Plants employ two modes of their innate immune system to resist pathogen infection. The first mode of immunity is referred to as pattern-triggered immunity (PTI) that is triggered by molecular patterns common to many types of microbes. The second mode is triggered by recognition of pathogen effectors and is called as effector-triggered immunity (ETI). At least some cases of PTI and ETI extensively share downstream signaling machinery, that is, PTI and ETI appear to be mediated by an integrated signaling network. However, activated immune responses in ETI are more prolonged and robust than those in PTI. Furthermore, network analysis has revealed that synergistic relationships among the signaling sectors are evident in PTI, which may amplify the signal, whereas compensatory relationships among the sectors dominate in ETI, explaining the robustness of ETI against genetic and pathogenic perturbations. Thus, plants seem to use a common signaling network differently in PTI and ETI.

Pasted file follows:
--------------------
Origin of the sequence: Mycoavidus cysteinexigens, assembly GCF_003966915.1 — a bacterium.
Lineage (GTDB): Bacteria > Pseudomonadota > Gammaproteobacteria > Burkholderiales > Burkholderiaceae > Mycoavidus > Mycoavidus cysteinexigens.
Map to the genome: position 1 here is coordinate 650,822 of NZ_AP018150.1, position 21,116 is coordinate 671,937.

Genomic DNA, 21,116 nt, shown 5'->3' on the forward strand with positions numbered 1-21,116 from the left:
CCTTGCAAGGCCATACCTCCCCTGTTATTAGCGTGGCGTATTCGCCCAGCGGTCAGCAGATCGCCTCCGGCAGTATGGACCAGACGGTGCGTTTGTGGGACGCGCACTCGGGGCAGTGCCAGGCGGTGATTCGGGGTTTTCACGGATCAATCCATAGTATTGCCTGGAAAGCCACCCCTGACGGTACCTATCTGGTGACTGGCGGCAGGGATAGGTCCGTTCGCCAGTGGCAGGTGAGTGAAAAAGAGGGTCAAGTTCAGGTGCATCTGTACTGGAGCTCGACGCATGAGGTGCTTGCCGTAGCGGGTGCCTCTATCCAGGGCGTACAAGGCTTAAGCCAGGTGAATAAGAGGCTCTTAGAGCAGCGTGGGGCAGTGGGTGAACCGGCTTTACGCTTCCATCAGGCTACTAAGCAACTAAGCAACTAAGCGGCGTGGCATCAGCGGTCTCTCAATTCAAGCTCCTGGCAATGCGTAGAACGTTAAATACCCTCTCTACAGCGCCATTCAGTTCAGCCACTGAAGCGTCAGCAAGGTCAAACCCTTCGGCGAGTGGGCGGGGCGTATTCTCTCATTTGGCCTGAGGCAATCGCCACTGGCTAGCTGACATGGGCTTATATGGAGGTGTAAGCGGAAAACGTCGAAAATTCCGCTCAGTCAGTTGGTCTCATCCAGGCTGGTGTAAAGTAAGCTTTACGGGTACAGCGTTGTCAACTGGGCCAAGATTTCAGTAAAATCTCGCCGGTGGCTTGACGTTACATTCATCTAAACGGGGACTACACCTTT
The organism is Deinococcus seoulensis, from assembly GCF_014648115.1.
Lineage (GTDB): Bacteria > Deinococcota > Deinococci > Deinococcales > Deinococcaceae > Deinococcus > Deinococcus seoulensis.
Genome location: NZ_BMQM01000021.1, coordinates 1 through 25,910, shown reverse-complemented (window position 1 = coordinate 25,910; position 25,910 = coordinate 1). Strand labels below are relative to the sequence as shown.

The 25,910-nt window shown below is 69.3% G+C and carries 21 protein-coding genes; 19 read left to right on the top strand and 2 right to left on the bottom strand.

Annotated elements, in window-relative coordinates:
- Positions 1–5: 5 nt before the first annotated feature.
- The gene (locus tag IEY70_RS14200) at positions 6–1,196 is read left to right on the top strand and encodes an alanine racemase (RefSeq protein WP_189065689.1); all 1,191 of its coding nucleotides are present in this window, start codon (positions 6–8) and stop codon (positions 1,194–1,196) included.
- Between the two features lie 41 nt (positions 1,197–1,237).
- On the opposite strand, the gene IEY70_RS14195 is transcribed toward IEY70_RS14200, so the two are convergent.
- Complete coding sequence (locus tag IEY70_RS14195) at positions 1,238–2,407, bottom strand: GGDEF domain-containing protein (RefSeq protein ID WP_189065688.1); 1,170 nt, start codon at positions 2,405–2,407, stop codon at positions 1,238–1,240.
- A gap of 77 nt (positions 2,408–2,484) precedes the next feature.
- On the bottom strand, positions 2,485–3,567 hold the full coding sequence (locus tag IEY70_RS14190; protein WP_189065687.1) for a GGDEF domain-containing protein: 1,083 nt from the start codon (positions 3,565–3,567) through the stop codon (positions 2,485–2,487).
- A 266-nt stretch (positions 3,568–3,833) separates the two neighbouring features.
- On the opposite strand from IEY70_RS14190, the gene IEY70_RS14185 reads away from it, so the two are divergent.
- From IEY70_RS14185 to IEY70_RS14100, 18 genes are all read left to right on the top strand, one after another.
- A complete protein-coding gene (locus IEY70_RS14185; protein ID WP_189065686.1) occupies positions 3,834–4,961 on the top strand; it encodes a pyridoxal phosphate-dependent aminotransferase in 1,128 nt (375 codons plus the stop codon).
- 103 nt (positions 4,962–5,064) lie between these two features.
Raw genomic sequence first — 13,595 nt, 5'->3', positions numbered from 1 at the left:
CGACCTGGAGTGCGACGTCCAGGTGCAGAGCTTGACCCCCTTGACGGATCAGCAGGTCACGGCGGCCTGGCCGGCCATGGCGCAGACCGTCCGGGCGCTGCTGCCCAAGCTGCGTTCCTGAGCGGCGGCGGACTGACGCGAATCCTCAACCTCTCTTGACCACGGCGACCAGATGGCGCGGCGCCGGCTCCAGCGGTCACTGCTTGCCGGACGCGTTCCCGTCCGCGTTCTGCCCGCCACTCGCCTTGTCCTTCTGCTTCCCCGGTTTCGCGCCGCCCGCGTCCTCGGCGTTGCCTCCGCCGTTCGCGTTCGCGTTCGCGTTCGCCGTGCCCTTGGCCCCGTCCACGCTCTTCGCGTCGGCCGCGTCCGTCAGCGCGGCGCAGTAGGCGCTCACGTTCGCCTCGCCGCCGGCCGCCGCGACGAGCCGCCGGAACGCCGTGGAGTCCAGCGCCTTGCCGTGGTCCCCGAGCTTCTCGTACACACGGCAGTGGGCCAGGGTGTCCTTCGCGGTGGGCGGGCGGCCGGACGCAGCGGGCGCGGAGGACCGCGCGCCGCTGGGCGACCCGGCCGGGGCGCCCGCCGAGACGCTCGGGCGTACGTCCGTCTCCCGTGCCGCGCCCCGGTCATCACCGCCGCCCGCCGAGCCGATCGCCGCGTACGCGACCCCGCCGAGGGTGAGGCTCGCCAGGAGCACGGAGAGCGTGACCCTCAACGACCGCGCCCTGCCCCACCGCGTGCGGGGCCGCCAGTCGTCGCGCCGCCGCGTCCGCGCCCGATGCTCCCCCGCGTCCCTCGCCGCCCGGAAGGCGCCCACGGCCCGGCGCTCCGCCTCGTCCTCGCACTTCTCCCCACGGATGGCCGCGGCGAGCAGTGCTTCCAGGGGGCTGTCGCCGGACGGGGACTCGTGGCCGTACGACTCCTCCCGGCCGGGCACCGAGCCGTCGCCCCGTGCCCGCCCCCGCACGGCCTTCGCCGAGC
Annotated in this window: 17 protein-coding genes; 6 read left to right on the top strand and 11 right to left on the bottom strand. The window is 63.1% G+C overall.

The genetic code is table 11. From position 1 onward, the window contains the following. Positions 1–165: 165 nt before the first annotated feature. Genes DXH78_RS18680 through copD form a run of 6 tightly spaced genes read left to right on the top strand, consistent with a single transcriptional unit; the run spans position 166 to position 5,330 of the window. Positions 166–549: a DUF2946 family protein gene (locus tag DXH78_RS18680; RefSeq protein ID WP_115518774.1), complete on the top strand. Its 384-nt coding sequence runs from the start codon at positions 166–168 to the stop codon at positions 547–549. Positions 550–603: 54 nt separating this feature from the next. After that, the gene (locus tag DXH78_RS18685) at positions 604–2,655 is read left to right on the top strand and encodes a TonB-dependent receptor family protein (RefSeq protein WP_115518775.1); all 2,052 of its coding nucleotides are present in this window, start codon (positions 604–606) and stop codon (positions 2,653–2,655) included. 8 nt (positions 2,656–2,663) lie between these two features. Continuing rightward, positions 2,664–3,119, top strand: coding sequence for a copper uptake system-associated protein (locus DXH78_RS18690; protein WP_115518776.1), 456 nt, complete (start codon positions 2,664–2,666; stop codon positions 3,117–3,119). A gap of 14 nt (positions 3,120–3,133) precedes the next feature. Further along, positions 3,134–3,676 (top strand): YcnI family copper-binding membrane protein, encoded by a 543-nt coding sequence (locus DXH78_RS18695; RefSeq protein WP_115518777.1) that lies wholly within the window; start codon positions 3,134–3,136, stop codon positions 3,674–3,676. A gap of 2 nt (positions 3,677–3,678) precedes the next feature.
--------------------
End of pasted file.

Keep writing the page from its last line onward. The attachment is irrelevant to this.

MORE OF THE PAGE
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We thank Gerit Bethke and Jane Glazebrook for critical reading of the manuscript. This work was supported by grants IOS-0419648 and MCB-0918908 to F.K. from the National Science Foundation .
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